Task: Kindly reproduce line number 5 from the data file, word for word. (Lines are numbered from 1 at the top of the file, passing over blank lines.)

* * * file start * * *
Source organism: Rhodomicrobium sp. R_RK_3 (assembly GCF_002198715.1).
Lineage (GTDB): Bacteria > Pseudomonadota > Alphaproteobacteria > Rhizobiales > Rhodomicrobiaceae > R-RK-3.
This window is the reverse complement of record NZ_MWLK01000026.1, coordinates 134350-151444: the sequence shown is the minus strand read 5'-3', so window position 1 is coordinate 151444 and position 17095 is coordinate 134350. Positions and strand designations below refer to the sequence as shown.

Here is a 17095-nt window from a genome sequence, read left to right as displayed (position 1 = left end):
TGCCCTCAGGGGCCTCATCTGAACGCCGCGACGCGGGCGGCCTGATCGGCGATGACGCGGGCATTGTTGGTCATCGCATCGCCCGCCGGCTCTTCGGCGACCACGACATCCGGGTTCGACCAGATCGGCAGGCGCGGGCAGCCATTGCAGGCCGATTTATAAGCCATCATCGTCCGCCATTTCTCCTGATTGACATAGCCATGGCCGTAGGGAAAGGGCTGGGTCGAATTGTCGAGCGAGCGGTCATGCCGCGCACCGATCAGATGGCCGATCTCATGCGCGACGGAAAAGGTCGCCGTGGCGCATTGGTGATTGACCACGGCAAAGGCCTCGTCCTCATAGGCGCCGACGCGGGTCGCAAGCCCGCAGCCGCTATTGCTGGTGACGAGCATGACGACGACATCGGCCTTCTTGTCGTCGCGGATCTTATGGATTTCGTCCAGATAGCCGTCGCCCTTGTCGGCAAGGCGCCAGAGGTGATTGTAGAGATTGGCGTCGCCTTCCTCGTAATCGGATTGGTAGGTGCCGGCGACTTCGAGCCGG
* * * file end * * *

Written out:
TGCCCTCAGGGGCCTCATCTGAACGCCGCGACGCGGGCGGCCTGATCGGCGATGACGCGGGCATTGTTGGTCATCGCATCGCCCGCCGGCTCTTCGGCGACCACGACATCCGGGTTCGACCAGATCGGCAGGCGCGGGCAGCCATTGCAGGCCGATTTATAAGCCATCATCGTCCGCCATTTCTCCTGATTGACATAGCCATGGCCGTAGGGAAAGGGCTGGGTCGAATTGTCGAGCGAGCGGTCATGCCGCGCACCGATCAGATGGCCGATCTCATGCGCGACGGAAAAGGTCGCCGTGGCGCATTGGTGATTGACCACGGCAAAGGCCTCGTCCTCATAGGCGCCGACGCGGGTCGCAAGCCCGCAGCCGCTATTGCTGGTGACGAGCATGACGACGACATCGGCCTTCTTGTCGTCGCGGATCTTATGGATTTCGTCCAGATAGCCGTCGCCCTTGTCGGCAAGGCGCCAGAGGTGATTGTAGAGATTGGCGTCGCCTTCCTCGTAATCGGATTGGTAGGTGCCGGCGACTTCGAGCCGG